• Amazon Bestsellers Rank: #157,192 Paid in Kindle Store (See Top 100 Paid in Kindle Store)
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Customer Reviews

Most Helpful Customer Reviews
3 of 4 people found the following review helpful
By Paul Bowes TOP 500 REVIEWER
'Point Omega' is the latest of a group of short novels or novellas that Don DeLillo has published since the appearance of the very long and much admired 'Underworld' in 1997 underlined his claim to be the best living American writer of prose fiction. All four books are short and sparely written; all are haunted by a sense of time running out.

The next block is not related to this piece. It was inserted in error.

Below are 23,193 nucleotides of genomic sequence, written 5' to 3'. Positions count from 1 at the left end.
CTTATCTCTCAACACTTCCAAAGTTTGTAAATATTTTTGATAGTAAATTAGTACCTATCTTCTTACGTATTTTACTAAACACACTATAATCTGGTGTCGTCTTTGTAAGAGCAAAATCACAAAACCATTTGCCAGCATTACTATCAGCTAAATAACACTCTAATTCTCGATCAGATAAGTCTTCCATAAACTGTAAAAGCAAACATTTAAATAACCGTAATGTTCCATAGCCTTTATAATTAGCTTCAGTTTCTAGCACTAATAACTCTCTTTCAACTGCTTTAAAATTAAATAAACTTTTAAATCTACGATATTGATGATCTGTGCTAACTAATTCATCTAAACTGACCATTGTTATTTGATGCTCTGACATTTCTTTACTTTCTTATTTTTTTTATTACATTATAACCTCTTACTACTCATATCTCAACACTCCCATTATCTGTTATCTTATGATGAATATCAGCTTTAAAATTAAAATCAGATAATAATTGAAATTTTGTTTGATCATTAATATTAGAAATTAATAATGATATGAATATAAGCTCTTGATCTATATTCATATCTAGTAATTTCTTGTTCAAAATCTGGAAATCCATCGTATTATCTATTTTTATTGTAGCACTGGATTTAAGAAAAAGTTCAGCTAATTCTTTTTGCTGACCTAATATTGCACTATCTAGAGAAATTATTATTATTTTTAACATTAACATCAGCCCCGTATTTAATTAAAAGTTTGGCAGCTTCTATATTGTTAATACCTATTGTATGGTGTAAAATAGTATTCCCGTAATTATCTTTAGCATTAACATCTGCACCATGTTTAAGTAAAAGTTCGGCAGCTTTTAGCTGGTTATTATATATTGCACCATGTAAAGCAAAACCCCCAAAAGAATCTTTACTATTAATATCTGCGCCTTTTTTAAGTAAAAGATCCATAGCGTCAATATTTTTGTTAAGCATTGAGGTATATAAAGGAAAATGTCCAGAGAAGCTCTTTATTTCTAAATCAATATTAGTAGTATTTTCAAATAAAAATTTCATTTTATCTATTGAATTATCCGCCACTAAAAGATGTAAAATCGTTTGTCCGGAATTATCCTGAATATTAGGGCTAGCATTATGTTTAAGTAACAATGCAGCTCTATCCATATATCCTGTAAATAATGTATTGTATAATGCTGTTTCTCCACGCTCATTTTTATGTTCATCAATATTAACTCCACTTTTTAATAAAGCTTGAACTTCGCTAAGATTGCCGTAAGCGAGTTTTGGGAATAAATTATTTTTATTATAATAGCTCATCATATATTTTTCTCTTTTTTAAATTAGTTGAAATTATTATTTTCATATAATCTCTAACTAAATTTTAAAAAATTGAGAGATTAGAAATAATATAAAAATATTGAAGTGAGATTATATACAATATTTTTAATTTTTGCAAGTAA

In one reading 'Point Omega' is an existential thriller about a disappearance, perhaps a murder. In another, a warning about the dangers of looking into the abyss. In a third, it is a meditation on cultural and psychic exhaustion.

DeLillo takes an idea of Teilhard de Chardin's - the 'omega point' of absolute concentration of information and communication towards which de Chardin believed mankind was being drawn - and inverts it. The book presents an alternative to the view of technological optimists who believe in an evolution of human consciousness towards a 'singularity' - a takeoff point beyond which humanity will begin to transcend its limitations. In DeLillo's dark parable, complexity and selfconsciousness, ever-finer attention to ever-greater detail, ever-greater knowledge, lead over an event horizon into a black hole of solipsism and ultimate insignificance. For one of the central characters, human beings want to become stones again, giving up the burden of consciousness.